Michael ImperioliMI: I’m open to it if they feel the need to. There wasn’t really a lot of it. There wasn’t much of it at all, really. I never said you couldn’t or anything, but I think they just felt secure enough with the words that… (Hesitates) You know, I mean, if your script is good enough, you don’t really need to improv. I find improvisation works a little bit more when a script is a little looser and when there are scenes that are not really…like, when I worked with Martin Scorsese, I remember the scenes that I did there were not scripted out. The scenarios were just really there. So he expects improvisation. And Spike Lee, he’s a director where his scenes are sometimes a little bit sketchier, and he encourages his actors to improv. You know, if you’re deliberately trying to write something, really trying to work out the dialogue, then you don’t often have to do that. Or at least not as much.

BE: You took “The Hungry Ghosts” on the film festival circuit, but did you have hopes of getting wider exposure, perhaps a full-fledged theatrical release?

MI: Well, I mean, I knew from the type of movie it was that getting a very wide release was very, very unlikely. It’s just the nature of the subject matter, and stuff like that. Yeah, I would’ve loved for it to go worldwide in every movie theater… (Laughs) …but I’m pretty realistic about those things. It’s a very little movie. It’s a small movie, and it feels very specific, with themes that are, uh, not known to be popular in the mainstream, so the fact that we got it released at all was a good thing.

BE: When you were deciding on the soundtrack for the film, did you find it difficult to pick songs to fit scenes without having their lyrics feel too on-the-nose?

MI: Well, there’s the original songs that Elijah Amitin wrote, and…I kind of gave him a feel of what I wanted, and he went off and wrote some songs based on the footage that I was showing him. I think he just gets it enough to know that you have to walk kind of a fine line, and I was just really pleased with what he brought. The other songs that we bought…well, they got lent to us…was already-recorded material that I chose that I just thought fit.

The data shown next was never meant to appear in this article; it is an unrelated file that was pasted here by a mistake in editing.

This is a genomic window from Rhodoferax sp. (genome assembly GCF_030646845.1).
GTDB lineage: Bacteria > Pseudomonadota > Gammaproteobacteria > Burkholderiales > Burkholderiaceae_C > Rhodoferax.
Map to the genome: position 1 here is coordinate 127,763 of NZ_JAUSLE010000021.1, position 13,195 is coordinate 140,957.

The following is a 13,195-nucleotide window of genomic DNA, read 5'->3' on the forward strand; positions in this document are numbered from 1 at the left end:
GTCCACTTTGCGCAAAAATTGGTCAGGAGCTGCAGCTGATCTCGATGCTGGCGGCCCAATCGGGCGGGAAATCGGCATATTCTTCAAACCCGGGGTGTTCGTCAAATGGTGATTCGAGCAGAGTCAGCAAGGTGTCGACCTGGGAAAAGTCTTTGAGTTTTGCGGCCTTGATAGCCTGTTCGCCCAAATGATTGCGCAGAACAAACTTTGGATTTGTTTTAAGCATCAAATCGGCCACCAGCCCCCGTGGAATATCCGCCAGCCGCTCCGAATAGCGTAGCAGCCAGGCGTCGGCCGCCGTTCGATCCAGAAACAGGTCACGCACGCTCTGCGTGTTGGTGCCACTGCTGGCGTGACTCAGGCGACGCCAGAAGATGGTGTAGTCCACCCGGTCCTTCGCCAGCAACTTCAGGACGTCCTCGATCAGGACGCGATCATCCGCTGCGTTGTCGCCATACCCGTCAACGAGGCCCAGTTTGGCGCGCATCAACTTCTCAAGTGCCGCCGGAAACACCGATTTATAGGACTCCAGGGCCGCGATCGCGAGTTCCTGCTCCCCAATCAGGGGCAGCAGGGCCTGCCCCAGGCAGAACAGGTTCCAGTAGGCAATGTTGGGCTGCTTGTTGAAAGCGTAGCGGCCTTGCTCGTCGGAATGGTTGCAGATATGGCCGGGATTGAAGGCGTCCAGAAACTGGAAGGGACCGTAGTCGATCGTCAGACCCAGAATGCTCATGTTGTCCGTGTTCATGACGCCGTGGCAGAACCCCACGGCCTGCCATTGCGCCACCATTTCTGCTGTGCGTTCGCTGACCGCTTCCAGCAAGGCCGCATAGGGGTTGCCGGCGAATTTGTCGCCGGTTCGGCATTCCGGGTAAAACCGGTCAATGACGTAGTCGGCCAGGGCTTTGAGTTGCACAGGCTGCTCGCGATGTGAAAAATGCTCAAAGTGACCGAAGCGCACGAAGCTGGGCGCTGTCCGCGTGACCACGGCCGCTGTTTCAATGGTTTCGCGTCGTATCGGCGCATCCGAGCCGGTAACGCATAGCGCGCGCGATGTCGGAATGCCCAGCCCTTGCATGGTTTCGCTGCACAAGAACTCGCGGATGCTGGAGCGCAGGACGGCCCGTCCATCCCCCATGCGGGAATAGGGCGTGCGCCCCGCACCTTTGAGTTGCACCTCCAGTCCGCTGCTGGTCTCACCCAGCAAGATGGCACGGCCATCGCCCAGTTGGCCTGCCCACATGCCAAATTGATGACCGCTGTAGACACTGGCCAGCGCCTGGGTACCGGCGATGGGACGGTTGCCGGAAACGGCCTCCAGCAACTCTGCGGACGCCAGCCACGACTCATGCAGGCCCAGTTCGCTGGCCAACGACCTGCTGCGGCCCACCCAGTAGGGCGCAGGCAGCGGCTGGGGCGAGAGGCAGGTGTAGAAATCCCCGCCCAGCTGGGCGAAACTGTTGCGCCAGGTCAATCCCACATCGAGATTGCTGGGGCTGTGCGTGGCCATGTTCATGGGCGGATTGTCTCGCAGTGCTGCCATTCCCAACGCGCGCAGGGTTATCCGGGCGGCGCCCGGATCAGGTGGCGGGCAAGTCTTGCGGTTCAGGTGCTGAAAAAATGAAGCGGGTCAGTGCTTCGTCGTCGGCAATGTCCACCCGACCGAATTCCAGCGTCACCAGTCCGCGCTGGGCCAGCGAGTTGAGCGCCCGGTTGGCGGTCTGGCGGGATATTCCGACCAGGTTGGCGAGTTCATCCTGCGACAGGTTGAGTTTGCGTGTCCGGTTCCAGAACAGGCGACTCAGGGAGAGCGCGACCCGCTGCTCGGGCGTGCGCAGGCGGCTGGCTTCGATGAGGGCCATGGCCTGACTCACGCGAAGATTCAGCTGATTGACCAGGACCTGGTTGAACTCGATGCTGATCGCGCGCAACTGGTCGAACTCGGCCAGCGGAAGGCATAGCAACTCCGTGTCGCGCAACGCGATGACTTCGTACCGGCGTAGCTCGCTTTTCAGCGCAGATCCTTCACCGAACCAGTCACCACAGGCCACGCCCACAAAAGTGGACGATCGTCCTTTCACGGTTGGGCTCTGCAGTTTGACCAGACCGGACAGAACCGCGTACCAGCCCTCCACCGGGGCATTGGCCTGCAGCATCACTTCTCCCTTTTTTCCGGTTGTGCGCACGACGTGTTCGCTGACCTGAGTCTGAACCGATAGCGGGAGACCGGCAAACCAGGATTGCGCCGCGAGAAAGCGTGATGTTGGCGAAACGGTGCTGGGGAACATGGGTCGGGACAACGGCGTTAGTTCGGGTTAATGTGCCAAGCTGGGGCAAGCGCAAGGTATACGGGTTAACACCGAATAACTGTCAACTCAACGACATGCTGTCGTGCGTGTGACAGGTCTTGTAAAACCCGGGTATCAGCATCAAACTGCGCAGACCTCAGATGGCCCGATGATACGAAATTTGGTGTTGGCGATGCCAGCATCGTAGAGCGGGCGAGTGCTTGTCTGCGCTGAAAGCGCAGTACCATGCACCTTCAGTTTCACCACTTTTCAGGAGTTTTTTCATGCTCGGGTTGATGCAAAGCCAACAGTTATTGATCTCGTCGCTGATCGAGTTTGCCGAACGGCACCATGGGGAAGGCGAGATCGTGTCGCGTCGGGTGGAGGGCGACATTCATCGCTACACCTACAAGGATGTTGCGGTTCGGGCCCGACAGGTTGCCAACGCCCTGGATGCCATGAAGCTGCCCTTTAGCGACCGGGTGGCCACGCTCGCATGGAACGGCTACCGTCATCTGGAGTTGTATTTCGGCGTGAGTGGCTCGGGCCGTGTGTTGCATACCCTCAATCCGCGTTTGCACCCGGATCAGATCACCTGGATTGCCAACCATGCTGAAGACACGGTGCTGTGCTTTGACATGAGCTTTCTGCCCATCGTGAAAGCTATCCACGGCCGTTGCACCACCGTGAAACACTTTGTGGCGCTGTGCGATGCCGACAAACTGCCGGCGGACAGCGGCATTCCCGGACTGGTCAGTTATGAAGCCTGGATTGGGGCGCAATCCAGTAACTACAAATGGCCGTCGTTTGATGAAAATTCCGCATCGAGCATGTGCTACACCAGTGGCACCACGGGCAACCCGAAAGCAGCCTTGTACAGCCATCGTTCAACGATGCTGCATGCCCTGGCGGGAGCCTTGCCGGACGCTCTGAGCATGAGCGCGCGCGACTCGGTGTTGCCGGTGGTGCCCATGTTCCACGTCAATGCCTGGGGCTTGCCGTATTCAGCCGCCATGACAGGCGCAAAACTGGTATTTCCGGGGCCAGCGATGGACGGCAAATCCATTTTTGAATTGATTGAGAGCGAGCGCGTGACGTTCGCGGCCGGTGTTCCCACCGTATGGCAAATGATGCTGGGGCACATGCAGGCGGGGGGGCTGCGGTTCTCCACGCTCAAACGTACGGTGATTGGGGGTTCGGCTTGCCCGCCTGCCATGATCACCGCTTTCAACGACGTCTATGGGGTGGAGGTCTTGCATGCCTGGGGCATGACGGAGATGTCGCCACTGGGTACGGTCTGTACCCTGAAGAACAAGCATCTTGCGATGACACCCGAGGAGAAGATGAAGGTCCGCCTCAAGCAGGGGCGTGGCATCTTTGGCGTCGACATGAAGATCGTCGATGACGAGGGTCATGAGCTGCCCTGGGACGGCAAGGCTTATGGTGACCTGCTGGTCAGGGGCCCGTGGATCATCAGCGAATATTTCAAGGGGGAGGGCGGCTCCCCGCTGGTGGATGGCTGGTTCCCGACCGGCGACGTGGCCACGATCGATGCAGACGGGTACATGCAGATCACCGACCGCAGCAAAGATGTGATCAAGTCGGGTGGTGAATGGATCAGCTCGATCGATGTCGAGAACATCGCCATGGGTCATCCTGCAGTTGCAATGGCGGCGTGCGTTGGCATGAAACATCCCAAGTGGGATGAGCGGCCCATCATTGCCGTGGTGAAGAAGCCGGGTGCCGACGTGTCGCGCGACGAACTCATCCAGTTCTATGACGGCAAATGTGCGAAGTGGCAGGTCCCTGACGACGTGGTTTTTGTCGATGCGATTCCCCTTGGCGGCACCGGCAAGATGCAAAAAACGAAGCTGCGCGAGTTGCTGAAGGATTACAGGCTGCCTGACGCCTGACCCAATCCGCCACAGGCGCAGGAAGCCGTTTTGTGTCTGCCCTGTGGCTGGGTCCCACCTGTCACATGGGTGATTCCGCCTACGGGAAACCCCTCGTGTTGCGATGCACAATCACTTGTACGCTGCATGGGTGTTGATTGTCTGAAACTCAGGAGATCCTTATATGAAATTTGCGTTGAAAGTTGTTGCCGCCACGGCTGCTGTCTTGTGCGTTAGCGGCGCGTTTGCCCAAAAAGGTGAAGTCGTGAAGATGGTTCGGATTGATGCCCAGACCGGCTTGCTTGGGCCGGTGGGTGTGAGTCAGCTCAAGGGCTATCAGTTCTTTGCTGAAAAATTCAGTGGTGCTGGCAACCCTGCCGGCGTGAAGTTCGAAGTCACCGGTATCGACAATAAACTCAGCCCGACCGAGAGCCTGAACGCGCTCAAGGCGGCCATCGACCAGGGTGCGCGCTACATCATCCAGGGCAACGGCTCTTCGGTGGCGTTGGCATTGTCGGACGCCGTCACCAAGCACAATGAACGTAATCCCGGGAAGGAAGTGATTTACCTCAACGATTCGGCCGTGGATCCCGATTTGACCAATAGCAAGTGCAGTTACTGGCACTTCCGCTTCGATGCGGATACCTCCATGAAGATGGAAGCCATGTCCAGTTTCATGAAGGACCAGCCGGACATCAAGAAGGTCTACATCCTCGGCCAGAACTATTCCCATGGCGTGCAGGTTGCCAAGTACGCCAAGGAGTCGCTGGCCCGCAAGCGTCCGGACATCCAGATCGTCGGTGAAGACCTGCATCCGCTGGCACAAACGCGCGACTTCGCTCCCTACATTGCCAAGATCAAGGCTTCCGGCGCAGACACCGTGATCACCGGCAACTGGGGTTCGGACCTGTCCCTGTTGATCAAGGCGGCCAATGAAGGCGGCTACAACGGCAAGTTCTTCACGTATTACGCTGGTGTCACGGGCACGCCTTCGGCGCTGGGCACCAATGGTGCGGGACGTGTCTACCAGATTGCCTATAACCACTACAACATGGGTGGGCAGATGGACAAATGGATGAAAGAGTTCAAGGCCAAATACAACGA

BE: As far as the rest of the cast, talking about underrated actors, Aunjanue Ellis is also someone who’s in that category, and she’s particularly strong in “The Hungry Ghosts.” How long have you known her?

"The good thing (about 'Life on Mars') was it that they really got to end the show, ‘cause they knew it was getting canceled, so they were able to write a real proper final episode. But with 'Detroit 1-8-7,' our future’s more uncertain."

MI: Oh, I’ve known her for quite awhile. We have the same manager, so I’ve known her for at least a dozen years, and I’ve always really liked her work a lot. We were in the same movie way back, one called “Girls Town,” an independent movie that a friend of mine, Jim McKay, directed. That part (in “The Hungry Ghosts”) was written for her. Actually, besides those two scenes I told you about that were leftovers from another script, the germ of “The Hungry Ghosts” was Steve and Aunjanue on the train, and that was kind of like… for some reason, that image was in my mind. And I didn’t know why they were on the train or where they were going or what their relationship was, but somehow I felt there was something there. My challenge was to figure out how they got there, and then what happens after that.

BE: Did you gain any new respect for directors by being on the other side of the camera? Or was that respect already there from having directed in other mediums?

MI: Yeah, I mean, I’ve directed a lot of plays, and I directed some commercials, so it wasn’t a totally foreign shift for me, really. So, no, not necessarily. You know, it’s a very hard thing to do. My goal was to be really patient, because I hate when directors are impatient, to be honest. I really don’t like it. And I don’t like when they yell and lose their temper and stuff like that. I find it to be really disruptive and unproductive. And I felt really good that I was able to not do that.

BE: The last time you and I crossed paths was at the New York Comic-Con…

MI: Yeah! For “Life on Mars.”

BE: Which was hanging by a thread at the time, one which ABC cut only a few days later. And now we’re talking, and “Detroit 1-8-7” is in much the same position. Is it still technically alive as of this conversation, as far as you know?

MI: I think they have to make their decision by the beginning of May.

BE: I know you did an interview a few months ago where you did not sound entirely optimistic about a second season. Are you still keeping your fingers crossed just in case?

MI: Well, it’s just because the ratings were very, very low, and there was not a lot of… (Hesitates) I mean, absolutely, they’re crossed. But I just wish they’d make their decision. I mean, if the ratings were higher, I’m sure we’d get a pickup, but if the ratings are low… (Offers a hollow laugh) …your chances are not so good.